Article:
Assimilation effects on infant mortality among immigrants in Norway
The wellbeing of children of immigrant mothers is of great concern worldwide. In this study, we investigate the relationship between infant mortality and maternal country of origin and whether or not this relationship varies with the number of years since maternal migration. We use an extensive dataset consisting of all births in Norway from 1992 to 2010 augmented by source country and other maternal characteristics. By measuring the source country infant mortality rate at the time the mother came to Norway, we are able to account for circumstances in the country the mother left behind. There are two main findings. Firstly, maternal source country characteristics are significantly associated with the infant mortality rate in Norway. Those with a maternal background from countries with a high infant mortality rate (e.g. countries in Africa and Asia) have a persistently higher infant mortality rate than those from countries with a low infant mortality rate (e.g. countries in Europe). Secondly, an assimilation process takes place, since the effect of maternal source country characteristics declines with the number of years since maternal migration. Hence, those with a nonnative maternal background have a higher infant mortality rate upon arrival, but the gap is eliminated after 20 years in Norway. The results cannot be explained by observable characteristics such as maternal age at birth, area of residence, maternal education or marital status.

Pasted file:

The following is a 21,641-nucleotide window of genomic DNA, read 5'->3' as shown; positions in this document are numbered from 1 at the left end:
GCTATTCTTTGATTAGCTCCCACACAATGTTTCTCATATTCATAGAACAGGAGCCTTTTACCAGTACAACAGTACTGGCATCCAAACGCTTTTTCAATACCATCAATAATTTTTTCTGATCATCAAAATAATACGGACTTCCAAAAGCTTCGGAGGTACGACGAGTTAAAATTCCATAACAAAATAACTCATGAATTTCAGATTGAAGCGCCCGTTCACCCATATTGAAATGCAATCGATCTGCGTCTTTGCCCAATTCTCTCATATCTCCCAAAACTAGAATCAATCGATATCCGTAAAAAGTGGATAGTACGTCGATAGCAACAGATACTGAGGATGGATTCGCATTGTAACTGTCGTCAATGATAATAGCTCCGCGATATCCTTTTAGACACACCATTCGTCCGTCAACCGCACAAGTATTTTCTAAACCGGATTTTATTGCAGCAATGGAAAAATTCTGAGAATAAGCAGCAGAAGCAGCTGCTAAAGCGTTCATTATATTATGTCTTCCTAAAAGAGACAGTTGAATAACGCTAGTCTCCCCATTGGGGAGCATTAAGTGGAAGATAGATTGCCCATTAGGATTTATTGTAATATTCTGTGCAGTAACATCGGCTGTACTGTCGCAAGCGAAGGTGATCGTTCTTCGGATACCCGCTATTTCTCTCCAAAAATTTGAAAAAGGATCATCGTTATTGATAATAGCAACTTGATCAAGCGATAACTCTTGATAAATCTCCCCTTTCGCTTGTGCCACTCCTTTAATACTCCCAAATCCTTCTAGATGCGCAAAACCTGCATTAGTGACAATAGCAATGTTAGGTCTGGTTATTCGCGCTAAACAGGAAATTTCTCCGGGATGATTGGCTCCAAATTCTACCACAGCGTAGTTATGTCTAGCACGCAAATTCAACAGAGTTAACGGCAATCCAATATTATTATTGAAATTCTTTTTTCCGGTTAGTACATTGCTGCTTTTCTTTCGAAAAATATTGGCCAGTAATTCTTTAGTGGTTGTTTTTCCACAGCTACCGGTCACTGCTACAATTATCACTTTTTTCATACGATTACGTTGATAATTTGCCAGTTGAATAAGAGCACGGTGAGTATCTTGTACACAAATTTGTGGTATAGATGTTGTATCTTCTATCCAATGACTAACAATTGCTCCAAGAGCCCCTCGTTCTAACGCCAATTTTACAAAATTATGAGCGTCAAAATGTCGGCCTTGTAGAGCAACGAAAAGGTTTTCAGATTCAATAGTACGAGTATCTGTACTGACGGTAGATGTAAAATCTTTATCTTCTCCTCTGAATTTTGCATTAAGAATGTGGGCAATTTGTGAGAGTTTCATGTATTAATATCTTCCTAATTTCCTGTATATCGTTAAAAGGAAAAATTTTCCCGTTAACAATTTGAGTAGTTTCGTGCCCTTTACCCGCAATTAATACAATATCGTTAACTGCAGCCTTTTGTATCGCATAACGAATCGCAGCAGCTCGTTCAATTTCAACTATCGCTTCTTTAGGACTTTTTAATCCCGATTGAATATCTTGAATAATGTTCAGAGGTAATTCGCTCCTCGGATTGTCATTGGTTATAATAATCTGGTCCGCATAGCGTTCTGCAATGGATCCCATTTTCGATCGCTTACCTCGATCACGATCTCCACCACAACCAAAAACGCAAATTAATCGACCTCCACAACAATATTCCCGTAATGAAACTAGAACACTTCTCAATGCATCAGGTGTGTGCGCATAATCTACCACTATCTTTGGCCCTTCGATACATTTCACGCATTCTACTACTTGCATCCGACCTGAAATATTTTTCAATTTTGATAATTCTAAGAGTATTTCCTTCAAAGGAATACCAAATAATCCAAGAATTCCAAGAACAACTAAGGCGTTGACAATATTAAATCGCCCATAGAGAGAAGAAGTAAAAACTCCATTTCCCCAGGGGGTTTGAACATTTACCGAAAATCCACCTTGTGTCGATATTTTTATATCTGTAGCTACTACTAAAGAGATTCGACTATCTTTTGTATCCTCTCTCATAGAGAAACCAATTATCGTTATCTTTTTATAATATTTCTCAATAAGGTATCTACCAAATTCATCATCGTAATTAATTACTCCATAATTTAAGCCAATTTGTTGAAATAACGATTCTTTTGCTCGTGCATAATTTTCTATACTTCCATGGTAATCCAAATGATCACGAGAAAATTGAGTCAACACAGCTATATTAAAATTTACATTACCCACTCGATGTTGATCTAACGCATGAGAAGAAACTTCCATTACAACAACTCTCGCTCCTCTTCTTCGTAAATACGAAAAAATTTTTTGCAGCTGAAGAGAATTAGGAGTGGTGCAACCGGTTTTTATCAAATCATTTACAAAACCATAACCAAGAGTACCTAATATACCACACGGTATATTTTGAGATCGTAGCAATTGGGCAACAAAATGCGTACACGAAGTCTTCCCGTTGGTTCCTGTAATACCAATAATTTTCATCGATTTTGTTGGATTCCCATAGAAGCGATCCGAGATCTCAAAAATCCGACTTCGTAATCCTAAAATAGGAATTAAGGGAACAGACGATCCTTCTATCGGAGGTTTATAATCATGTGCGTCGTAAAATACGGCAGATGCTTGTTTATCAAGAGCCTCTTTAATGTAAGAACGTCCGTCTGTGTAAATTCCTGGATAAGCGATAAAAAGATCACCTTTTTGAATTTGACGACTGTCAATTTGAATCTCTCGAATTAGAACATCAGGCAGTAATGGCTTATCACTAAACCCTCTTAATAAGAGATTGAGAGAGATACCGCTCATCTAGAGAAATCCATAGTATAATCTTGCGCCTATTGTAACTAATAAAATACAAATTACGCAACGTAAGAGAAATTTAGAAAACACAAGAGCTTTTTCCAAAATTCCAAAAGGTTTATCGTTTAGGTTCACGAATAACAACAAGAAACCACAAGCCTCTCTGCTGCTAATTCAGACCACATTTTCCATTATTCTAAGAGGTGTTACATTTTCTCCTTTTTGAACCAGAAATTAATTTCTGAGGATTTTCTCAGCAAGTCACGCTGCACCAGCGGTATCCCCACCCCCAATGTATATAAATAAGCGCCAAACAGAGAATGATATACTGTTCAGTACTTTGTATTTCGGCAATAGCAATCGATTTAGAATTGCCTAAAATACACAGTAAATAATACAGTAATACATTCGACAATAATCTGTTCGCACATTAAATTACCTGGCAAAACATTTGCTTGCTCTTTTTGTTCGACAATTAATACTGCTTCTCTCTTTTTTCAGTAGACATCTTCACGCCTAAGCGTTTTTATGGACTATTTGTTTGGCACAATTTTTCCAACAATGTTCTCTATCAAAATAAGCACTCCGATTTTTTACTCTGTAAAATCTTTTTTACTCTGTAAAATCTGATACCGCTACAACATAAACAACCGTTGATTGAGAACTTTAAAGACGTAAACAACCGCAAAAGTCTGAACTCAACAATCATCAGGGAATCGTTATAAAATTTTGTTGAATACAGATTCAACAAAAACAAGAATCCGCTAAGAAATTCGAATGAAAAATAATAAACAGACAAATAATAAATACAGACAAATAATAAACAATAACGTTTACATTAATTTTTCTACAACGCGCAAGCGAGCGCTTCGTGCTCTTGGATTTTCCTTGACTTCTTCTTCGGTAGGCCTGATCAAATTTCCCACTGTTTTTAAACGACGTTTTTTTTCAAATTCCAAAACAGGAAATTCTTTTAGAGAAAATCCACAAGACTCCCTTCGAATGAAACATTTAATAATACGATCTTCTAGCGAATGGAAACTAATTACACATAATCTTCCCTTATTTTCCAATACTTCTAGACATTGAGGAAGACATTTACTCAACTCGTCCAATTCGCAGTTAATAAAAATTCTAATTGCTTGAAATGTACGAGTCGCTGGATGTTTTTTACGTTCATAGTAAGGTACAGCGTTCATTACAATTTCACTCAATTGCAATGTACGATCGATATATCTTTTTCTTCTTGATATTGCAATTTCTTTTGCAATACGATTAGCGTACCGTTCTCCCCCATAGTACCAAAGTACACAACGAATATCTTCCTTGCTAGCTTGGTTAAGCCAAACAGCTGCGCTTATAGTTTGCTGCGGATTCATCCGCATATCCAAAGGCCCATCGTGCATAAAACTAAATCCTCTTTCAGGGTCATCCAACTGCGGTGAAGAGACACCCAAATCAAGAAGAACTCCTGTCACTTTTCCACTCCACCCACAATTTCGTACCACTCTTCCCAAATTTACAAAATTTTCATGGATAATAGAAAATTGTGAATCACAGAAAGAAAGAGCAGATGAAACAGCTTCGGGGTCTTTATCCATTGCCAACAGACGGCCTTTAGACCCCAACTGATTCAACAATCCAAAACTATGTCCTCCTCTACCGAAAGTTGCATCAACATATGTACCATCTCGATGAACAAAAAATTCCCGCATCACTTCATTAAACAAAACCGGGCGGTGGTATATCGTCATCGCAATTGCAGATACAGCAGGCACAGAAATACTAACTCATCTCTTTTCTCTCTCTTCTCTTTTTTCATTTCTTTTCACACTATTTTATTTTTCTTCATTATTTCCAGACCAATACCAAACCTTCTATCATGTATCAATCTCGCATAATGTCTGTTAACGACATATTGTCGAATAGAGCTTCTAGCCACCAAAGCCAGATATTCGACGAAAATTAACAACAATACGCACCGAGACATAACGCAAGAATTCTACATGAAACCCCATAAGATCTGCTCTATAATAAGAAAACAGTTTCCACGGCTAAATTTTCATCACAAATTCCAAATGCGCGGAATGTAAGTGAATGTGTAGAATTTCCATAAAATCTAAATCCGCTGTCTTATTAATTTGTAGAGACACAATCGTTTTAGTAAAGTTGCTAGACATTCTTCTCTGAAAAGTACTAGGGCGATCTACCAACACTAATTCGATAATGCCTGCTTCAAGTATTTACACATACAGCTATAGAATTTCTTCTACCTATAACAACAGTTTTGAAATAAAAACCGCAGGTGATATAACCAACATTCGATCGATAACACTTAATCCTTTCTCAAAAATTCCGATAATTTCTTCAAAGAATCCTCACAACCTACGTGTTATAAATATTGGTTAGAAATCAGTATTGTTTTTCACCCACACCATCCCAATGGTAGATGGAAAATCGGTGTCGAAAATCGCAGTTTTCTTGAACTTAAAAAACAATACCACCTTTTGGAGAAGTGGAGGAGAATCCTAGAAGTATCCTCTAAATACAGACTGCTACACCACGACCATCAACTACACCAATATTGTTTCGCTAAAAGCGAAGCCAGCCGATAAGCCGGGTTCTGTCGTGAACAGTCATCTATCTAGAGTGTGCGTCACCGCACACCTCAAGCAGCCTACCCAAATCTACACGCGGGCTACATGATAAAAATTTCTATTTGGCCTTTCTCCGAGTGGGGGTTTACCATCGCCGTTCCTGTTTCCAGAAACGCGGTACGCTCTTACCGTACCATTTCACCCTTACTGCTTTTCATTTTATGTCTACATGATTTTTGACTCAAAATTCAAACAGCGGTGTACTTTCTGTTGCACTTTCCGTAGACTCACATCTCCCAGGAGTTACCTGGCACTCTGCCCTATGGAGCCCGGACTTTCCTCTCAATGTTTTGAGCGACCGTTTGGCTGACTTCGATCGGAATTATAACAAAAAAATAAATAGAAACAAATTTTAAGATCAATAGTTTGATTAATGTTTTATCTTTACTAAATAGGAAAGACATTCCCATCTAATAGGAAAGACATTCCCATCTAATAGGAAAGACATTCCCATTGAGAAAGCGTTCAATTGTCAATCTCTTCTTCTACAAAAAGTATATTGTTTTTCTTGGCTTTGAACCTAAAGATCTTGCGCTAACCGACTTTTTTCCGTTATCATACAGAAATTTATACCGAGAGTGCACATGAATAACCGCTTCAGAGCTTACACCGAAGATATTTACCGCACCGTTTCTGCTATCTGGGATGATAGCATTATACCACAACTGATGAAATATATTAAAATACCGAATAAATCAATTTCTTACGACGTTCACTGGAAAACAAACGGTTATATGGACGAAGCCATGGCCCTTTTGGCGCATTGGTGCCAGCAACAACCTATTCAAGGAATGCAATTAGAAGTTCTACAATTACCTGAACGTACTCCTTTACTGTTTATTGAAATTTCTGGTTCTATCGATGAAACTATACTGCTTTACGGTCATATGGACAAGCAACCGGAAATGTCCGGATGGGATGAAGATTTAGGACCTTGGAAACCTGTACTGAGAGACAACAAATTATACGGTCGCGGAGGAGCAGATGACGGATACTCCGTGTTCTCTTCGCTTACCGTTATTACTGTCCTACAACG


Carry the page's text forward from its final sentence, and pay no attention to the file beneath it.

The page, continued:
|Date of creation:||May 2013|
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